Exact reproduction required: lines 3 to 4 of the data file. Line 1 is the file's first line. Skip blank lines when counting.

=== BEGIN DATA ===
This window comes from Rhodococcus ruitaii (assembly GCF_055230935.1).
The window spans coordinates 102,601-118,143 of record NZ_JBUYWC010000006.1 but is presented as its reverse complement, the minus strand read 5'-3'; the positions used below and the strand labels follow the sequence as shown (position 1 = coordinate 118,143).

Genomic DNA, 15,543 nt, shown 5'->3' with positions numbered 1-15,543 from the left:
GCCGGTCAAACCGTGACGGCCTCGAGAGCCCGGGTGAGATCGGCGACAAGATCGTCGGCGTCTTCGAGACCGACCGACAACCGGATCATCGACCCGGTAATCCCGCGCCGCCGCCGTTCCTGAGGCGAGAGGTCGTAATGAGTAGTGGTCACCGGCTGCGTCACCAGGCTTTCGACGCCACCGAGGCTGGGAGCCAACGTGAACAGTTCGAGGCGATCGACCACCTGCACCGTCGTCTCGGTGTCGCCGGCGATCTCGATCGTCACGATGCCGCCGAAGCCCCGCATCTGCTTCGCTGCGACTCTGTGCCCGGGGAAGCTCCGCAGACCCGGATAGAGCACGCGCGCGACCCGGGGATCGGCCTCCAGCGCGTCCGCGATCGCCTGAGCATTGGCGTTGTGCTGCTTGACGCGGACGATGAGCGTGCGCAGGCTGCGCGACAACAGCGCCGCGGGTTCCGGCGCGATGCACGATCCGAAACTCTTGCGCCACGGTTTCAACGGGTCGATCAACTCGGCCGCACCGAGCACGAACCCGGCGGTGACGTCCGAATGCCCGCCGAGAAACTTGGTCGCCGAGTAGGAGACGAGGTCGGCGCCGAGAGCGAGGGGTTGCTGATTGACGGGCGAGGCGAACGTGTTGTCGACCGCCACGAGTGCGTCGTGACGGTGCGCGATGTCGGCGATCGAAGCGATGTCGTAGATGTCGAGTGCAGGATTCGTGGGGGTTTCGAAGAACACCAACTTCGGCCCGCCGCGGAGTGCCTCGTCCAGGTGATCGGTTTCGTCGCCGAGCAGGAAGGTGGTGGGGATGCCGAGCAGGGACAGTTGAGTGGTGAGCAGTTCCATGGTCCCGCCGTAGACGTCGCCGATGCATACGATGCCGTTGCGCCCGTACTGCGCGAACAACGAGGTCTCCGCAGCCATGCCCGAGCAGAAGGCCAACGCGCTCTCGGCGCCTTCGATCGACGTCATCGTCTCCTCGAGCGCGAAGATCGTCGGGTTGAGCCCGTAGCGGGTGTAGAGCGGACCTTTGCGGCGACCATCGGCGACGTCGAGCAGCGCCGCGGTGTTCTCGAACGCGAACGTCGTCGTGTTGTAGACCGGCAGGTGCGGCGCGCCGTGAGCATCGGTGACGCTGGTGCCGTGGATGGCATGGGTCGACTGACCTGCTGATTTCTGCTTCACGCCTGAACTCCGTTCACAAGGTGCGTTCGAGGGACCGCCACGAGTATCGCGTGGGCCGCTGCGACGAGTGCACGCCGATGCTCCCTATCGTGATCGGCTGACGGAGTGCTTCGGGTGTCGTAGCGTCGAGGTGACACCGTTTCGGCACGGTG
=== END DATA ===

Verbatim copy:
Genomic DNA, 15,543 nt, shown 5'->3' with positions numbered 1-15,543 from the left:
GCCGGTCAAACCGTGACGGCCTCGAGAGCCCGGGTGAGATCGGCGACAAGATCGTCGGCGTCTTCGAGACCGACCGACAACCGGATCATCGACCCGGTAATCCCGCGCCGCCGCCGTTCCTGAGGCGAGAGGTCGTAATGAGTAGTGGTCACCGGCTGCGTCACCAGGCTTTCGACGCCACCGAGGCTGGGAGCCAACGTGAACAGTTCGAGGCGATCGACCACCTGCACCGTCGTCTCGGTGTCGCCGGCGATCTCGATCGTCACGATGCCGCCGAAGCCCCGCATCTGCTTCGCTGCGACTCTGTGCCCGGGGAAGCTCCGCAGACCCGGATAGAGCACGCGCGCGACCCGGGGATCGGCCTCCAGCGCGTCCGCGATCGCCTGAGCATTGGCGTTGTGCTGCTTGACGCGGACGATGAGCGTGCGCAGGCTGCGCGACAACAGCGCCGCGGGTTCCGGCGCGATGCACGATCCGAAACTCTTGCGCCACGGTTTCAACGGGTCGATCAACTCGGCCGCACCGAGCACGAACCCGGCGGTGACGTCCGAATGCCCGCCGAGAAACTTGGTCGCCGAGTAGGAGACGAGGTCGGCGCCGAGAGCGAGGGGTTGCTGATTGACGGGCGAGGCGAACGTGTTGTCGACCGCCACGAGTGCGTCGTGACGGTGCGCGATGTCGGCGATCGAAGCGATGTCGTAGATGTCGAGTGCAGGATTCGTGGGGGTTTCGAAGAACACCAACTTCGGCCCGCCGCGGAGTGCCTCGTCCAGGTGATCGGTTTCGTCGCCGAGCAGGAAGGTGGTGGGGATGCCGAGCAGGGACAGTTGAGTGGTGAGCAGTTCCATGGTCCCGCCGTAGACGTCGCCGATGCATACGATGCCGTTGCGCCCGTACTGCGCGAACAACGAGGTCTCCGCAGCCATGCCCGAGCAGAAGGCCAACGCGCTCTCGGCGCCTTCGATCGACGTCATCGTCTCCTCGAGCGCGAAGATCGTCGGGTTGAGCCCGTAGCGGGTGTAGAGCGGACCTTTGCGGCGACCATCGGCGACGTCGAGCAGCGCCGCGGTGTTCTCGAACGCGAACGTCGTCGTGTTGTAGACCGGCAGGTGCGGCGCGCCGTGAGCATCGGTGACGCTGGTGCCGTGGATGGCATGGGTCGACTGACCTGCTGATTTCTGCTTCACGCCTGAACTCCGTTCACAAGGTGCGTTCGAGGGACCGCCACGAGTATCGCGTGGGCCGCTGCGACGAGTGCACGCCGATGCTCCCTATCGTGATCGGCTGACGGAGTGCTTCGGGTGTCGTAGCGTCGAGGTGACACCGTTTCGGCACGGTG